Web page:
Hotels have been recording Google Streetview walk-throughs for a while now - it makes marketing sense as a cool showcase of a property.
It's not a cheap exercise, inevitably - hotels have to work with Google Business Photos to get the required content and formatting.
Best Western is probably the most high profile so far, admitting in January this year that almost $2 million would eventually be spent on capturing images of around 2,200 hotels in its portfolio by the end of 2014.
Obviously some hotel chains see the investment up-front as bringing enough value further down the line to consumers in the purchase funnel, as potential guests ponder whether to select a particular property.
But why would an online travel agency or tour operator, for example, also commit to such a programme?
A UK-based luxury tour operator, Destinology, clearly sees the benefit after working with Google (and spending two months) to produce 40 Streetview guides for hotels on its list of properties.
The first of the series (three hotels in Dubai) were made live last week and give visitors to the Destinology website the chance to walk around a property, check out some of the features, etc.
Properties in Mauritius, Maldives and Abu Dhabi will be added in the coming weeks, with a second shoot planned for September.
What makes this initiatives interesting beyond just improving the content available on a tour operator's website, so users can browse around a hotel for a bit, is what is happening at the other end... on Google.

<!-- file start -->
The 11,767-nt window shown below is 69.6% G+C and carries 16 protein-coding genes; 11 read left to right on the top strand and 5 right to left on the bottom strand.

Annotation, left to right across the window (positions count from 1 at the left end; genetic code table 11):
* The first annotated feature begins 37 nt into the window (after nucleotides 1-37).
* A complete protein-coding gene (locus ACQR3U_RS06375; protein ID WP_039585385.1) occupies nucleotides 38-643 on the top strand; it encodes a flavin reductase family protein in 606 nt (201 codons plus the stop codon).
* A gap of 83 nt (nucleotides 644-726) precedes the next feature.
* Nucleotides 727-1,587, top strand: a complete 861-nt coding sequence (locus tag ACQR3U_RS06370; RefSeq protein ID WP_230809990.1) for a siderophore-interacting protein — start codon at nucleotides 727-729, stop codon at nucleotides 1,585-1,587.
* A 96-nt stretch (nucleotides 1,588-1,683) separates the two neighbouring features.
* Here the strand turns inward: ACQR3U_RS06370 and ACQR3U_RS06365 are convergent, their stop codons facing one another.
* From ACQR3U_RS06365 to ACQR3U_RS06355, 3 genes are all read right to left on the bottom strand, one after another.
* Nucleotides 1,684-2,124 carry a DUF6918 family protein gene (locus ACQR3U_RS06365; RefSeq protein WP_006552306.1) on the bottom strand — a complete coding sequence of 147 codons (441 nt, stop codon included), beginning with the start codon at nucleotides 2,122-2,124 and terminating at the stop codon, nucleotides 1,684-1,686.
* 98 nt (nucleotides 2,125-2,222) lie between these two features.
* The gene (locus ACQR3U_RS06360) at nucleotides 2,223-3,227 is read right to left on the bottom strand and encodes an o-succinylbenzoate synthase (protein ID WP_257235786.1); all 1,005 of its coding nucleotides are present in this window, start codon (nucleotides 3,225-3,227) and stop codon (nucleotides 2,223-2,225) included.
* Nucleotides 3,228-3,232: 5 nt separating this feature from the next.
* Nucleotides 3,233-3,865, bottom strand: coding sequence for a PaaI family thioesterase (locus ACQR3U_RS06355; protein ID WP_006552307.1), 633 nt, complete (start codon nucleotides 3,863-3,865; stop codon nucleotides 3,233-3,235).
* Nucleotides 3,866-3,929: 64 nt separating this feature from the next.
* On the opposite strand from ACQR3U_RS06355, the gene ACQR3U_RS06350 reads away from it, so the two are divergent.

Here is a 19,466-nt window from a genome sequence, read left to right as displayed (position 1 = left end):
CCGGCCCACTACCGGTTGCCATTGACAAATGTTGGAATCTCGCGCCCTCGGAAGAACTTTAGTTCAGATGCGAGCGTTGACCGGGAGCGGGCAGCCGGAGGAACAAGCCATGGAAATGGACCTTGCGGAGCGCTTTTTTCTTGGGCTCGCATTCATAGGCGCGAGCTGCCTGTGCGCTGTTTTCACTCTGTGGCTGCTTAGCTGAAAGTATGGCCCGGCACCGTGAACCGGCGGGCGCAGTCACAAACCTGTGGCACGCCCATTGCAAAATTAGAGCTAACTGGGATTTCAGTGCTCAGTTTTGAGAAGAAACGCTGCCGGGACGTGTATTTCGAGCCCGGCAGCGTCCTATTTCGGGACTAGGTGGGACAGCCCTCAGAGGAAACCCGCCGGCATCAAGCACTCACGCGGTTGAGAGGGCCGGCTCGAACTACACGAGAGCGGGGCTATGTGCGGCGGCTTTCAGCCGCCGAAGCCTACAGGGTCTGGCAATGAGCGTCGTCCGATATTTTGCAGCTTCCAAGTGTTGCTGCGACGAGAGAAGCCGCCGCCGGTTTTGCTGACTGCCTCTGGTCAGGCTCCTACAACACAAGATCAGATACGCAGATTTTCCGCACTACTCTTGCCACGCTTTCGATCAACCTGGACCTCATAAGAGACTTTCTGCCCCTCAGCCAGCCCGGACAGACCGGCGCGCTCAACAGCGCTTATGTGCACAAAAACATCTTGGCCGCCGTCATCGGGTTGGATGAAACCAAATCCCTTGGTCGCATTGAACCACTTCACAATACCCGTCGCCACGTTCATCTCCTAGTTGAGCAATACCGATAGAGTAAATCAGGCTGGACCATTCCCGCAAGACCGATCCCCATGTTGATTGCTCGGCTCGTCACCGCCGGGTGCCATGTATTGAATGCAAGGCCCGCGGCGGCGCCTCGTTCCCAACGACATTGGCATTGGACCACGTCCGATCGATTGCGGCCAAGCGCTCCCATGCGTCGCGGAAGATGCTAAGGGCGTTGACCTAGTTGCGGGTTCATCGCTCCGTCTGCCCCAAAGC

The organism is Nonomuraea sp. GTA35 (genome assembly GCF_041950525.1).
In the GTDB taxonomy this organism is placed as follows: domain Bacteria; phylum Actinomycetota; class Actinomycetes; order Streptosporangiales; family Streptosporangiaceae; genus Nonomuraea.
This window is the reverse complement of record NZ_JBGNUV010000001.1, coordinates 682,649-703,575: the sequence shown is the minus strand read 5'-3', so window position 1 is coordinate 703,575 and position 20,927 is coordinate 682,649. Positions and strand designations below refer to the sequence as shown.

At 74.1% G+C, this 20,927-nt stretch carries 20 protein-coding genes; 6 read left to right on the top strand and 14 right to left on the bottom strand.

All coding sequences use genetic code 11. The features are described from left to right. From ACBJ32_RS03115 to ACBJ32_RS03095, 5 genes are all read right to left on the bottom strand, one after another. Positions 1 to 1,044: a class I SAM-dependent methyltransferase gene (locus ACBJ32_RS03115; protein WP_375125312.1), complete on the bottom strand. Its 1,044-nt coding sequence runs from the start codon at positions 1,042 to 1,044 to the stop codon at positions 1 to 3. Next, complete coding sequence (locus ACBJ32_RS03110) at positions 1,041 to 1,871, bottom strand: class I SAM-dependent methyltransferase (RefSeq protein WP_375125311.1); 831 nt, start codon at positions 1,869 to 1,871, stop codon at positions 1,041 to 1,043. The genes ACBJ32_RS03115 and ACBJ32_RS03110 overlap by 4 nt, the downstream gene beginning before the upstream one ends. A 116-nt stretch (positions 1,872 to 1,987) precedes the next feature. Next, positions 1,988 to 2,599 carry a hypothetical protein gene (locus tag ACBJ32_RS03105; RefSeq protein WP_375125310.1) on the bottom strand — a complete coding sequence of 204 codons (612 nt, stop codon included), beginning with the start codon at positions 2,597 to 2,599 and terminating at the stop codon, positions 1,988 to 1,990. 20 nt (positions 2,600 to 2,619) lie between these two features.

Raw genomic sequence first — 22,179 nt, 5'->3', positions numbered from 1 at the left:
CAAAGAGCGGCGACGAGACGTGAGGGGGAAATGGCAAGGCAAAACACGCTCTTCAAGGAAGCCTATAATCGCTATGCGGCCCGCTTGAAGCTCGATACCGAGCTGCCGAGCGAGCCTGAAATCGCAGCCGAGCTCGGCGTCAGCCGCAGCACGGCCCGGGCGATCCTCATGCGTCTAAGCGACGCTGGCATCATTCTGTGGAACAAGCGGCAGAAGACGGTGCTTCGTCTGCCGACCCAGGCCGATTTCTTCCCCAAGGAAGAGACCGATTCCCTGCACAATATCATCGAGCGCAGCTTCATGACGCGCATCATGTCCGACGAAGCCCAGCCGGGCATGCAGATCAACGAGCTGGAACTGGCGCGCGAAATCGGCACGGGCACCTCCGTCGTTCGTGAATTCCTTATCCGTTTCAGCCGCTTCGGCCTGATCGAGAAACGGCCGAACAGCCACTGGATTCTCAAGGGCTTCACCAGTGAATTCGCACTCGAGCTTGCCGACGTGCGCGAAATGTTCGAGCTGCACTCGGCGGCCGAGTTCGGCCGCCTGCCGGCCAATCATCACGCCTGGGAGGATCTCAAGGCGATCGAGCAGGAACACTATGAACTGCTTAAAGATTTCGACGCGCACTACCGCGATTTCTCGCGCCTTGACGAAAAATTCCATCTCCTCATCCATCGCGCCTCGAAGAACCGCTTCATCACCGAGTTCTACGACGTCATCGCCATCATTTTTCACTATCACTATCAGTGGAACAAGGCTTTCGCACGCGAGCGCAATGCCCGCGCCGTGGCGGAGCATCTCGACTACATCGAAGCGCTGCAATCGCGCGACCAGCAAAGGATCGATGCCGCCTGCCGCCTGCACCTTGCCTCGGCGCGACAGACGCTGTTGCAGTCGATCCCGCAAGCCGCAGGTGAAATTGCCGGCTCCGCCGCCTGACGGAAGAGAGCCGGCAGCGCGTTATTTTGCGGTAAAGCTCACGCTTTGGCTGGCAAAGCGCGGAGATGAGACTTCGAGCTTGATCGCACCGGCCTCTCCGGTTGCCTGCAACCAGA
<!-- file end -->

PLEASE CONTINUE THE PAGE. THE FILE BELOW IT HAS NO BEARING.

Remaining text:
Google Maps has slowly been evolving for a year or so now, with a larger emphasis placed on the content available once a user dives into a particular area of a map.
The horizontal navigation bar which appears at the foot of the viewing window now features links to photo galleries on Picasa (Google-owned, of course) and a hotel chain's website, for example.
But, interestingly, one part of the Destinology initiative means that its own Streetviews of properties are placed in a prime spot on Google Maps for users to access pretty easily.
Here is The One & Only The Palm property in Dubai:
Any user clicking on the first navigation box will be shown the Destinology-produced Streetview of the hotel (as shown at top of this article).
The key element here, as Destinology confirms, is that this exposure is NOT a commercial agreement between the operator and Google, perhaps somewhat surprising given that every other type of placement by a travel brand to get users to visit a website via Google comes by way of keyword-bidding or other type of partnership where money changes hands.
It remains to be seen if Google's somewhat unusually laissez-faire attitude to prime placement is simply to get more content associated with maps (Destinology has obviously invested reasonably heavily so far to get the Streetviews produced).
But would it also be a surprise if a new type of bidding process emerges somewhere down the line, as other intermediaries start producing similar content and also want users to get a handy route through to their pages?